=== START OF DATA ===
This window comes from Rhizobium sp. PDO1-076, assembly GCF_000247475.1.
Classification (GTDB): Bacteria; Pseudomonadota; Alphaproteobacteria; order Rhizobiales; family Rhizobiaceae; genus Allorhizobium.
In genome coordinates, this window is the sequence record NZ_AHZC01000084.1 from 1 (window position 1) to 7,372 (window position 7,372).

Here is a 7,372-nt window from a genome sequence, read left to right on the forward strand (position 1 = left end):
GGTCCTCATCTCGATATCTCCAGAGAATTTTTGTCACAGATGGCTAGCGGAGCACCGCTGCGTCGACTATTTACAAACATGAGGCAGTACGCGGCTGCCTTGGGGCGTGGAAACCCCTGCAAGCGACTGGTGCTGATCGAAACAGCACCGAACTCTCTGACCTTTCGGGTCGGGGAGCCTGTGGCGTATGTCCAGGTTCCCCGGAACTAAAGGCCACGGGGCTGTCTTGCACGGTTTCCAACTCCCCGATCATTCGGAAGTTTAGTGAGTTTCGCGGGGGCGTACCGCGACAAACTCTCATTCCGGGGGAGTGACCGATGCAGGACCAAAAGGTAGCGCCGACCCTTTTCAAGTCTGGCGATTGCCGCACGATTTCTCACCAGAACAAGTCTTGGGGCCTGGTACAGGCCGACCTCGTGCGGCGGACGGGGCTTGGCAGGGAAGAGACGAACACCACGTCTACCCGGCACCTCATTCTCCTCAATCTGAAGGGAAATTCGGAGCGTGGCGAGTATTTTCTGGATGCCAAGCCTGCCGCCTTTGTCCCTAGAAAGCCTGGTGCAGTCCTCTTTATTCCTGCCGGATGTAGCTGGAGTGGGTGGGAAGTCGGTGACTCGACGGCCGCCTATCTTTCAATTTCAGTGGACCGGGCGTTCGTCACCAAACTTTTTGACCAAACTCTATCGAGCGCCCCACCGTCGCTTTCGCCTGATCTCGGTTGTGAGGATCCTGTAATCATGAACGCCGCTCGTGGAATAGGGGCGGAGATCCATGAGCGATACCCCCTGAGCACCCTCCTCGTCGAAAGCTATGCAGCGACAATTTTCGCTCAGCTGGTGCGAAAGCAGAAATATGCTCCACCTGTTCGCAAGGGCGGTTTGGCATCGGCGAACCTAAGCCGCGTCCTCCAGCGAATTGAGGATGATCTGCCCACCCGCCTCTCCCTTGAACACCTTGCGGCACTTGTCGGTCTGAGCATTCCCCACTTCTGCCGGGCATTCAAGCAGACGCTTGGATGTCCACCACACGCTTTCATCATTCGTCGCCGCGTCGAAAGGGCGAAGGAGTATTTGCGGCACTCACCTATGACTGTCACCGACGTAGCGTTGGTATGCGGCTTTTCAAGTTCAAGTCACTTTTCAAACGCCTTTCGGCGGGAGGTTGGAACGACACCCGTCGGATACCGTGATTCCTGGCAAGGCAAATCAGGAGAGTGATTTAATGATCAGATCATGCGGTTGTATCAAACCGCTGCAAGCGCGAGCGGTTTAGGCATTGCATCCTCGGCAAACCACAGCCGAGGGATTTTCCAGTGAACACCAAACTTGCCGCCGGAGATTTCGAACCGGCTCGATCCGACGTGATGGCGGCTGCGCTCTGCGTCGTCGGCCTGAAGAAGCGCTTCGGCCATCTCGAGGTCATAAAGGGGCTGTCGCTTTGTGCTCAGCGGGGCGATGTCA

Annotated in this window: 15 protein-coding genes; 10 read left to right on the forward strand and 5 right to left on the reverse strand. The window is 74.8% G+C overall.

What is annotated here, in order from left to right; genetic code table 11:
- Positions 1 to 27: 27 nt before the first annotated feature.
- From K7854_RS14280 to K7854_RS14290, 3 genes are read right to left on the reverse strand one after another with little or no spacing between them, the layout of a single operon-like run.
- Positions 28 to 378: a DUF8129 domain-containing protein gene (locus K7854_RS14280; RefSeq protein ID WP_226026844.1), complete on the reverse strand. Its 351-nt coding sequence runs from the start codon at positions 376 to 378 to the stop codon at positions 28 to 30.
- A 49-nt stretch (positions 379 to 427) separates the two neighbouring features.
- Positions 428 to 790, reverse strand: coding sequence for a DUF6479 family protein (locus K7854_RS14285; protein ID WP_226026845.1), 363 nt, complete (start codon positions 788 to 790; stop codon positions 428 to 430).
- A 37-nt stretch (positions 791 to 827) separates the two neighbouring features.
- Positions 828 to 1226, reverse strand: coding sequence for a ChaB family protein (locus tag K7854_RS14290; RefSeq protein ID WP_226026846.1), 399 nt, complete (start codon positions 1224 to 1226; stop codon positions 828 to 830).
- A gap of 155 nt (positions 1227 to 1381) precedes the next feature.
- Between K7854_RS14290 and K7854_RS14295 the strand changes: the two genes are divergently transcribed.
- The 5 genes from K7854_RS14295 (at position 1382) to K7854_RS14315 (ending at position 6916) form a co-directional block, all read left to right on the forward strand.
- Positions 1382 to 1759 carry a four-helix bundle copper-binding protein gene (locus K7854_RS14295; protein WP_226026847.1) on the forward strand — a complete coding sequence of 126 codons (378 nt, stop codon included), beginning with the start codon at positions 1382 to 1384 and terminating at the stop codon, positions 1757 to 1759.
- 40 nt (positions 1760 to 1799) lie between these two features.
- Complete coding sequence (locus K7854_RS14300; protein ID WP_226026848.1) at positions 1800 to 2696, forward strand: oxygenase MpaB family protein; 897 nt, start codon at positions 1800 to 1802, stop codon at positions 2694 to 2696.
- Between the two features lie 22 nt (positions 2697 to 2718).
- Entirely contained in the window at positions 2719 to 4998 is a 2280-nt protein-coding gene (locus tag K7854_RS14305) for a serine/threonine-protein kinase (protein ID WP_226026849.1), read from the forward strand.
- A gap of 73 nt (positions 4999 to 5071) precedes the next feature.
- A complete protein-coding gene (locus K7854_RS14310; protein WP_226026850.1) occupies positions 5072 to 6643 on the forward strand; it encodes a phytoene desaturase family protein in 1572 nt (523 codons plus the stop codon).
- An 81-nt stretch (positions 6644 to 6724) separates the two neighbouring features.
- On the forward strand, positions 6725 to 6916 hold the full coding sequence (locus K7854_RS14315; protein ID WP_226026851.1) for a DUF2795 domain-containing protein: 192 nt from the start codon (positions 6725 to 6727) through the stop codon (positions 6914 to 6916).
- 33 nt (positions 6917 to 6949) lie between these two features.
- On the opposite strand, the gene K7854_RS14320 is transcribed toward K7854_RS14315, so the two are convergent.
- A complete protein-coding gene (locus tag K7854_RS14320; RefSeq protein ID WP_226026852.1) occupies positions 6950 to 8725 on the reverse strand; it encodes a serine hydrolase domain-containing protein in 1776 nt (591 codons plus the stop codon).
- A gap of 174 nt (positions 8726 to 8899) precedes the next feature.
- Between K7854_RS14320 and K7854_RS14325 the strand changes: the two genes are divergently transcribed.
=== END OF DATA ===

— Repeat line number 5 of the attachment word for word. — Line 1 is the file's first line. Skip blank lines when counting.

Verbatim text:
GGTCCTCATCTCGATATCTCCAGAGAATTTTTGTCACAGATGGCTAGCGGAGCACCGCTGCGTCGACTATTTACAAACATGAGGCAGTACGCGGCTGCCTTGGGGCGTGGAAACCCCTGCAAGCGACTGGTGCTGATCGAAACAGCACCGAACTCTCTGACCTTTCGGGTCGGGGAGCCTGTGGCGTATGTCCAGGTTCCCCGGAACTAAAGGCCACGGGGCTGTCTTGCACGGTTTCCAACTCCCCGATCATTCGGAAGTTTAGTGAGTTTCGCGGGGGCGTACCGCGACAAACTCTCATTCCGGGGGAGTGACCGATGCAGGACCAAAAGGTAGCGCCGACCCTTTTCAAGTCTGGCGATTGCCGCACGATTTCTCACCAGAACAAGTCTTGGGGCCTGGTACAGGCCGACCTCGTGCGGCGGACGGGGCTTGGCAGGGAAGAGACGAACACCACGTCTACCCGGCACCTCATTCTCCTCAATCTGAAGGGAAATTCGGAGCGTGGCGAGTATTTTCTGGATGCCAAGCCTGCCGCCTTTGTCCCTAGAAAGCCTGGTGCAGTCCTCTTTATTCCTGCCGGATGTAGCTGGAGTGGGTGGGAAGTCGGTGACTCGACGGCCGCCTATCTTTCAATTTCAGTGGACCGGGCGTTCGTCACCAAACTTTTTGACCAAACTCTATCGAGCGCCCCACCGTCGCTTTCGCCTGATCTCGGTTGTGAGGATCCTGTAATCATGAACGCCGCTCGTGGAATAGGGGCGGAGATCCATGAGCGATACCCCCTGAGCACCCTCCTCGTCGAAAGCTATGCAGCGACAATTTTCGCTCAGCTGGTGCGAAAGCAGAAATATGCTCCACCTGTTCGCAAGGGCGGTTTGGCATCGGCGAACCTAAGCCGCGTCCTCCAGCGAATTGAGGATGATCTGCCCACCCGCCTCTCCCTTGAACACCTTGCGGCACTTGTCGGTCTGAGCATTCCCCACTTCTGCCGGGCATTCAAGCAGACGCTTGGATGTCCACCACACGCTTTCATCATTCGTCGCCGCGTCGAAAGGGCGAAGGAGTATTTGCGGCACTCACCTATGACTGTCACCGACGTAGCGTTGGTATGCGGCTTTTCAAGTTCAAGTCACTTTTCAAACGCCTTTCGGCGGGAGGTTGGAACGACACCCGTCGGATACCGTGATTCCTGGCAAGGCAAATCAGGAGAGTGATTTAATGATCAGATCATGCGGTTGTATCAAACCGCTGCAAGCGCGAGCGGTTTAGGCATTGCATCCTCGGCAAACCACAGCCGAGGGATTTTCCAGTGAACACCAAACTTGCCGCCGGAGATTTCGAACCGGCTCGATCCGACGTGATGGCGGCTGCGCTCTGCGTCGTCGGCCTGAAGAAGCGCTTCGGCCATCTCGAGGTCATAAAGGGGCTGTCGCTTTGTGCTCAGCGGGGCGATGTCA